Armenian Jerusalem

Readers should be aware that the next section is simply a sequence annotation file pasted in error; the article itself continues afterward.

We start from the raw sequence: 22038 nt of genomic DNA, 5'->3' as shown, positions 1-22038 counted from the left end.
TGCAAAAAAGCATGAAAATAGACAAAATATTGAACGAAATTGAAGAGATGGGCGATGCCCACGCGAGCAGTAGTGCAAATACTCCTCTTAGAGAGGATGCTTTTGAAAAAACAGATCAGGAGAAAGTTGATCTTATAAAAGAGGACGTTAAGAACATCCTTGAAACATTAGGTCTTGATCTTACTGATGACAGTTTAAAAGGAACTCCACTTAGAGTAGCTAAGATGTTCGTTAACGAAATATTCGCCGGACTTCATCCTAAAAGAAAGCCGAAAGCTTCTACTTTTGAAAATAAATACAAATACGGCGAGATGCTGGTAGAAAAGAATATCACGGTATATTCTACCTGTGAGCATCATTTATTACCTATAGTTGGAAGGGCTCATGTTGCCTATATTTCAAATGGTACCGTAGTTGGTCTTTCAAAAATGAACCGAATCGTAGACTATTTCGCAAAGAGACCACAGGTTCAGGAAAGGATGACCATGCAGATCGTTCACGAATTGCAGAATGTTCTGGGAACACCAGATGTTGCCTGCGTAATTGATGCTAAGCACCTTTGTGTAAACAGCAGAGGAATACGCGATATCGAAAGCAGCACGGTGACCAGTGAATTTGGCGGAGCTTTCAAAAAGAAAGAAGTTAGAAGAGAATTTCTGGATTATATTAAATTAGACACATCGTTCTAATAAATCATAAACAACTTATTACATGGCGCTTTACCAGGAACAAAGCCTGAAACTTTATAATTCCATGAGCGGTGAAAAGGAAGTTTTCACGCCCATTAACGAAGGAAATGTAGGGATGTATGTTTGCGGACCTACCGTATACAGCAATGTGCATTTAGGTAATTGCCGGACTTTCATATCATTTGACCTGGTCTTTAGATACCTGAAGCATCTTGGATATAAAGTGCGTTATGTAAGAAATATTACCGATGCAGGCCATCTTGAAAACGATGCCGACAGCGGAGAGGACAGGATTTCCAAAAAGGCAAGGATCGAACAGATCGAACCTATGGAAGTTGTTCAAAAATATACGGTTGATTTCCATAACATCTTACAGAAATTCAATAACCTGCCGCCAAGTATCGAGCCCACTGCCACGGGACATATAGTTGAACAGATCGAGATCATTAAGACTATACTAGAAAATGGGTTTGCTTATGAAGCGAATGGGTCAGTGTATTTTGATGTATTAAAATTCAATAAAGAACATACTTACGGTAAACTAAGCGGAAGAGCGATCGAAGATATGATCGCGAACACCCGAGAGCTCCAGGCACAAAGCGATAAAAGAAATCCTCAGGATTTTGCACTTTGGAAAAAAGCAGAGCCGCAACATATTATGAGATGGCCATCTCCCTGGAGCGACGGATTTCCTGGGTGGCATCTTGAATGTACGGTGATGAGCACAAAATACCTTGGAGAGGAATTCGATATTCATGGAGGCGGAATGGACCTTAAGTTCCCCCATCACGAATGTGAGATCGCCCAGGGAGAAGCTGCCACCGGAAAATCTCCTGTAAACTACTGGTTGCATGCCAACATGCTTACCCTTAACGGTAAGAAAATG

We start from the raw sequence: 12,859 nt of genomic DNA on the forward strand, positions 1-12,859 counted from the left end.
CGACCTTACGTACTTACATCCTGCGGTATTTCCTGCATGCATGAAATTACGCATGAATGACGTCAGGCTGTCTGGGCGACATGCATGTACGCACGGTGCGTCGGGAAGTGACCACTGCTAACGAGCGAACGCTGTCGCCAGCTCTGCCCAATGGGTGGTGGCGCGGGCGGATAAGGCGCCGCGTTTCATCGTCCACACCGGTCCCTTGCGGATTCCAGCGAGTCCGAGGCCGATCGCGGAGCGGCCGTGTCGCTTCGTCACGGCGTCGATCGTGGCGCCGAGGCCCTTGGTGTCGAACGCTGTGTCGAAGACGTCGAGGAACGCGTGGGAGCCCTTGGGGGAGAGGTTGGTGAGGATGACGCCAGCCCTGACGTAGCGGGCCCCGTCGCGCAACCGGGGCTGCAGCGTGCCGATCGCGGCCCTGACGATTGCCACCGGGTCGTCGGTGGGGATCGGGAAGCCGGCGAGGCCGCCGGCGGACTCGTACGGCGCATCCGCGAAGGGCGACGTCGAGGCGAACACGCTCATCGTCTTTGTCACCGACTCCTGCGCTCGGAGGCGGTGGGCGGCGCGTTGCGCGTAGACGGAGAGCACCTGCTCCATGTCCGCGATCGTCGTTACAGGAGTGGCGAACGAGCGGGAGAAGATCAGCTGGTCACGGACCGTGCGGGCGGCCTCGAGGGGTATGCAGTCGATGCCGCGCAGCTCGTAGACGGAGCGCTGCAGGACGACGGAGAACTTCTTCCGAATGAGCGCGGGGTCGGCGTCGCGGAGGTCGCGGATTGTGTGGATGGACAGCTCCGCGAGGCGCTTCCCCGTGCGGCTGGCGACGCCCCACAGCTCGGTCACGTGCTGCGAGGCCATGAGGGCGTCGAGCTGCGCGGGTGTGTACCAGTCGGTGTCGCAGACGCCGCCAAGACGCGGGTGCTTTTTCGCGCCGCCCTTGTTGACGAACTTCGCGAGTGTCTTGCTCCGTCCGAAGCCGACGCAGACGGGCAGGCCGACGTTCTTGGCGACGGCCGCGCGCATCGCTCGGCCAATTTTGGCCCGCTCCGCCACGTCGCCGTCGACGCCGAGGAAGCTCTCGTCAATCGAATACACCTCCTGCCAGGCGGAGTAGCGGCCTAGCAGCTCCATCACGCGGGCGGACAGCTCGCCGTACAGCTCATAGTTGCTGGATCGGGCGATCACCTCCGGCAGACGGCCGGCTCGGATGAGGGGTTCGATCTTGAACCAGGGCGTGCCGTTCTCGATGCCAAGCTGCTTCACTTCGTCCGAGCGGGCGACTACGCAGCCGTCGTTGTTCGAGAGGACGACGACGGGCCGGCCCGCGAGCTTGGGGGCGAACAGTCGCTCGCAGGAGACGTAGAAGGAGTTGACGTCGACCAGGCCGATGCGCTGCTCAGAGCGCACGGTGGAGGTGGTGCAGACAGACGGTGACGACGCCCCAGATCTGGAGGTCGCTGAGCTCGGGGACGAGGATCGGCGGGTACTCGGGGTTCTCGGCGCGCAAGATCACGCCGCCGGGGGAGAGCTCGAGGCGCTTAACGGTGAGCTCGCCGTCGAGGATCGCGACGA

rmenians have been living in Jerusalem for over 2.000 years, even before Armenia proclaimed Christianity as its state religion in 3O1 AD, when pilgrims began trekking to the Holy Land on a spiritual journey that would rejuvenate their faith and reinforce their commitment to the new religion of peace and love, preached by Jesus of Nazareth. The Armenians of Jerusalem are the direct descendants of those pious pilgrims who braved all sorts of dangers, endured all kinds of hardships, in their determination to walk in the footsteps of the Christ. A large number of the Armenian pilgrims chose to remain here. Jerusalem had become their new home. They built houses, churches arid convents, some no longer standing, like the one at the Musrara Quarter, a stone's throw from the 15th Century walls of the Old City, where in 1991 archaeologists uncovered an incomparable mosaic, laid down by an unknown Armenian priest, Eustacius, in the 7th Century. The Armenian Convent of St James became, in time, the largest single compound that housed Armenian pilgrims, and represented the demographic and spiritual core of the newly-established colony. As you tread the cobble stoned alleys of the Convent, you are taken back more than a thousand years into the distant, idyllic past of our forefathers who laid down the foundation stone of our present existence, for all generations to come. The Convent itself occupies the southwestern corner of the Old City and is situated on the site of the encampment of the Xth Legion of Rome which was to storm the Jewish Zealot stronghold at Masada. Together with its adjoining outcrop, the Armenian Quarter, which skirts the northern edge of the Convent, the Armenian compound is home for about 2,000 to 3,000 Armenians. Another 2,000 are scattered in various parts of the Holy Land, mainly in Bethlehem, Haifa, Haifa, Ramleh and Ramallah, where visible Armenian communities have evolved around the periphery of their ubiquitous nucleus, a church or convent. At its peak, the Armenian presence in Jerusalem, where they have been most densely concentrated, num-bered 25,000. But the havocs caused by the discom-bobulations of half a century of bloodshed and the perennial political and economic instability in the region, have decimated the colony. Most of its former members are now ensconced in the more placid, greener pastures of the free world: the USA, Canada, Australia, and parts of Europe. You can even come across former Jerusalemites in such far-flung places as Calcutta or Johannesburg. Nevertheless, Armenians have continued to be a dynamic presence in Jerusalem. The numerical factor is irrelevant. Armenians are in a unique situation in Jerusalem. Their Patriarchate enjoys a semi-diplomatic status. It is one of the three major guardians of the Christian Holy Places in the Holy Land. (The other two are the Greek Orthodox Patriarchate and the Franciscan Custodia). Among these sites are the Church of the Holy Sepulcher in the Old City, the church of the Ascension on the Mount of Olives, the Tomb of St Mary in the Valley of Gethsemane, and the Church of the Nativity in Bethlehem. When you first enter through the huge iron gate of the Convent, you come face to face with an ancient marble water fountain, which was placed there centuries ago to provide a cool, refreshing drink for pilgrims, in compliance with an ancient Middle Eastern custom. The introduction of running water to the homes of Jerusalem residents sometime during the British Mandate, made the fountain redundant. Behind and above the fountain, a marble plaque embedded in the wall and engraved in flowing Arabic script, proclaims the privileged status of the Armenian Patriarchate, and calls down horrendous curses on the heads of those who would violate these privileges, granted by the Mameluke Sultan Chaqmaq. A few paces away, to your left, is another ancient iron gate that leads to the vestibule of the Cathedral of St James, the jewel of the Armenian Patriarchate. A magnificent edifice that ranks as one of the most awe-inspiring in all of the Middle East, the Cathedral is bedecked with centuries-old "gantegh"s (oil lamps), dangling from the soaring vault, and tallow candies dotting the three altars. The oil lamps are still in use today, lovingly tended by altar boys who replenish them with pure olive oil at regular intervals. The candles, made by the Patriarchate's own candle-maker, try vainly to dispel the elemental darkness that pervades the church and that impart mystical significance to Armenian church rites. The Cathedral, which has been built on the site of the tombs St James the Lord's brother and St James the Lesser, has in the past also served as a bomb shelter. During the 1948 Arab-Israeli war, the only sanctuary from the daily bombardment of the city that Armenians could find was within the solid, reassuring confines of their Cathedral, with its one-meter thick walls. During one particularly memorable night, over 1,000 shells of all kinds, including the dreaded mortar, landed on and around the Cathedral - but no single casualty did they claim. Many believers would later swear that they had seen a mysterious figure, dressed in white, standing vigil on the roof of the Cathedral, and with his hands warding off the shower of missiles. It was none other than St James, believers assert. At the entrance to the Cathedral, a large plaque marks the site of the grave of Jerusalem's 94th Armenian Patriarch, the late Archbishop Guregh Israelian. One of the city's most popular and charismatic men of the cloth, Israelian died in 1949 of a broken heart, after witnessing the intolerable sufferings of his war-ravaged flock, caught in the crossfire between the Arab and Jewish armies. More than once, he would cradle in his own arms the shrapnel-shredded body of an Armenian who had been the latest casualty in the unrelenting war. Another lonely, unpretentious grave sits forlornly under an archway a few paces away, at the other end of the vestibule. This one is the last resting place of Jerusalem's first Armenian Patriarch, Abraham, a contemporary of Saladin. As you come out of the Cathedral, you will notice a flight of steep steps to your left. These lead to the private residence of the Patriarch and to the Patriarchate's administrative offices. Normally, entry beyond this point is barred to people who have no official business there. Just across, on the right hand side, is another flight of steps leading to the private residences of the priests and convent's lay population. Unless accompanied by a local resident, officially invited by the Patriarchate, visitors are requested not to proceed beyond that point, When you emerge from the vestibule, turn left and follow the passage-way until until you reach the Convent's large courtyard. To your immediate right, you will see the medical clinic established by the Jinishian Memorial Fund to cater to the needs of the Armenian community. The center is staffed by a doctor and a nurse. Medications are dispensed either free or at a fraction of their cost. A few paces away is the Patriarchate's bookshop where visitors can find some rare Armenian publications going for a song. The Armenians of Jerusalem were the first to establish a printing press in the city, and a copy of the first book printed here, in 1833, is available for inspection. The Armenian Patriarch, Yessai Garabedian, opened the city's first photographic studio in 1866 and became its first official photographer, bequeathing a rich and exciting legacy to the Armenians of Jerusalem, which they nurture to this day. The original printing press building, complete with a huge manual printing machine and trays of lead type, is still there. Part of the building has been converted into an exhibit of rare Armenian books, including the first book (an almanac) ever printed in Armenian (in Venice, in 1512), and the first printed Armenian bible (the work was done in Amsterdam, in 1666). Until recently type was still sometimes being set by hand at the old printing press, but the practice has now given way to innovation. The Patriarchate now boasts a new state- of-the-art facility, located just outside Convent, which is equipped to handle a heavier and more fastidious work load, including color printing. This new institution was the first within the Armenian compound to introduce the concept computerization on a dedicated scale, setting the scene for an eventual local area network (LAN) designed to link all the Patriarchate's institutions in one IBM-inspired environment. Adjacent to the old printing press, the Armenian Youth Union, "Hoyetchmen", one of three major Armenian organizations in the city, which are active in the cultural, sports and educational fields, has carved out a niche for itself, converting an abandoned warehouse into a club and a stage-hall. The second youth club, the "Homentmen," lies about a hundred yards away, in an enclave that abuts the official residence of the Patriarchate's Grand Sacristan who is entrusted with the safe keeping of the Armenian treasures and Holy Places of Jerusalem. The club was recently renovated and expanded. The third club is the Jerusalem Armenian Benevolent Union in the Armenian Quarter, outside the Convent walls. Its members boast an illustrious lineage of Armenian pilgrims who settled in the city over a thousand years ago. With their own hands they laid down the foundations of what would later become one of the Old City's most picturesque quarters, inhabited exclusively by their descendants. At the end of the large courtyard, a wide but low-ceilinged arched entrance leads you to "Paghchatagh", (the Quarter of Flowers) which had originally been intended as the residential quarters of the Armenian priests, but was evacuated and converted to accommodation for the thousands of Armenian refugees fleeing Turkish persecution at the turn of the 19th Century. The refugees dramatically swelled the ranks of the native Armenian population but the steady, relentless attrition that is the bane of the Christian community of the Holy Land, has sharply reduced the numbers of Armenians and other Christians here. Soon after his ascent to the throne of St James, Patriarch Torkom Manoogian set about renovating Paghchatagh, helping revert it to its original designation. The grandiose scheme was funded mainly by contributions from Armenians around the world. When you step out of Paghchatagh, you come to another courtyard. To your right, you will find the Gulbenkian Library, one of Jerusalem's most important landmarks. Named after the great Armenian benefactor, Calouste Gulbenkian, who was also known in oil and financial circles as "Mr Five Percent," the building houses some 100,000 volumes, half in Armenian and the rest in several other languages, including ancient Egyptian hieroglyphics. The library subscribes to almost every single Armenian-owned publication in the world, making it an invaluable repository of Armenian culture and literature. Almost every single Armenian-owned newspaper and magazine published anywhere in the world is represented here. Next to the library stands a relatively recent innovation: the Edward and Helen Mardigian Museum of Armenian Art and Culture. The museum is actually situated in the former "Chamtagh," which once served as the Patriarchate's theological seminary. Like its twin, Paghchatagh, this building too had to be converted into residential quarters for displaced Armenian refugees. After all the refugees had emigrated and found new homes in America, Canada and a host of other countries, Chamtagh fell into disrepair. Half a dozen years ago, the Armenian philanthropist couple, Edward and Helen Mardigian, came to its rescue. Thanks to their generosity, Chamtagh was soon transformed into a museum and has become one of the Armenian Diaspora's most important and valuable cultural outposts. Following its inauguration, the building has undergone extensive refurbishing at the hands of an expert seconded to the Patriarchate by UNESCO (the United Nations Educational, Scientific and Cultural Organization). The building houses incomparable historical and religious artifacts some of which were brought to Jerusalem by a regular stream of pilgrims. Included among the museum's unique displays are precious hand- woven rugs, a collection of Armenian coins and even some banknotes issued by the short- lived pre-Bolshevik Armenian Republic, scraps of evidence of the presence here of the Xth Legion, huge copper cauldrons, colorful tiles from the world-famous Kutayha district, an ancient map of the world printed in Armenian, and a replica of Gutenberg's original printing press. But the Patriarchate's most precious treasures, its 4,000 illustrated manuscripts, are not among the items on exhibit at the museum. However, visitors can view facsimile pages, in full color, of some of the most beautiful manuscripts, which have been moved to a safer location, at the church of St Thoros, close to the Cathedral of St James, where for nearly all his adult life, the late Archbishop Norayr Bogharian lavished special care and attention on them. His most enduring achievement has been the compilation of eleven grand catalogs listing every one of the manuscripts, with occasional excerpts culled from them, and a full physical description, as well as a brief summary of the contents of each. The manuscripts are inaccessible to the general public. However, bona fide researchers who meet the stringent scholarly demands of the Archbishop, may be allowed to study the manuscripts, on the premises. Walk out of the museum, and turn right, you will find yourself in the playground of the "Tarkmanchatz", one of Jerusalem's leading co-educational private schools. It was the celebrated thinker and writer, Patriarch Yeghishe Tourian, who was instrumental in giving the city's Armenian community its first formal educational institution, back in 1929. The school is named after Sts Sahag Mesrob-Maschtotz, the two Holy Translators who personally single-handedly crafted the Armenian alphabet. The curriculum of the Tarkmanchatz, the first one among the city's dozen private schools to introduce the teaching of Hebrew in class (it also teaches English, French and Arabic in addition to Armenian), is oriented towards both the London University inspired General Certificate of Education (GCE) examination and the Jordanian government sponsored school leaving certificate, the year 12 Tawjihi. Almost every single Armenian who lived in Jerusalem would have attended Tarkmanchatz. On your right-hand side sprawls a modest-sized multi-purpose foot-ball field. One of the Jerusalemite Armenians' most cherished traditions had been the festival of the annual bonfire, which was lit in the centre of the field, on the feast of St Simeon the Elder. Men and women, of all ages and professions, make the rounds of their neighbors to collect firewood for the bonfire. Tree branches, broken furniture, a dilapidated termite- infested door, discolored signposts, an odd toilet-bowl cover, anything that will feed the voracious flames, is dumped into the field, whose boundaries reach to within a few feet of one of the city's seven portals, Zion Gate. Celebrants gather around the fire, singing songs to the accompaniment of an accordion. Some of the more daring or foolhardy will leap across the flames. The practice has since been discarded, to the dismay of all, in the wake of the prevailing political situation. To the left of the Tarkmanchatz school, going down a flight of steps, the visitor will arrive at the Church of the Holy Archangels, the traditional site of the house of Annas. This is the second major Armenian church in Jerusalem, but is built on a less grandiose scale than the Cathedral of St James. Located at the northern edge of the Armenian compound, it is commonly associated with weddings, christenings and funeral ceremonies. During the recent restoration of the church, workers came across ancient Armenian inscriptions buried behind layers of plaster. Some of the inscriptions have been dated as far back as the 13th Century. An old baptismal font was also uncovered behind one of the walls. The vault of the church is supported on four fat columns. Stripped of their plaster, the columns revealed row upon row of distinctive Armenian stone-crosses (Khachkars) engraved in the masonry by Armenian pilgrims. The church boasts another unique distinction: it has no less than seven altars, one of them marking the site of the prison where Christ was held. But the most striking feature of the church is the decorative array of Kutayha tiles lining the walls. Most of the tiles are painted in blue and carry traditional Armenian floral motifs. But a very small number bear full-color illustrations of Biblical scenes. Experts consider these tiles, and the ones found on the walls of the Cathedral of St James, masterpieces of Armenian ceramic art. Once you leave the Church of the Archangels, you can turn right and march straight into the Armenian Quarter of the Old City, which lies outside the walled perimeter of the Convent, or walk back along the path you came. When you retrace your steps and reach the Edward and Helen Mardigian Museum, you will come to a passageway that will lead you out of the Convent, to the main road leading from Jaffa Gate to Zion Gate and the Western Wall. If you turn right here, and walk a hundred yards, you come full circle to the huge iron gate at the entrance of the Convent of St James. To your left is the complex of the Theological Seminary of the Patriarchate, a gift of the American Armenian philanthropists Alex and Mary Manougian. Here, Armenian youths from all over the world, including the USA and Armenia, come to study for the priesthood. When ordained, after several years of intensive study, they will be posted to various churches in the Holy Land or overseas, and help infuse new blood among the ranks of Armenian clergy.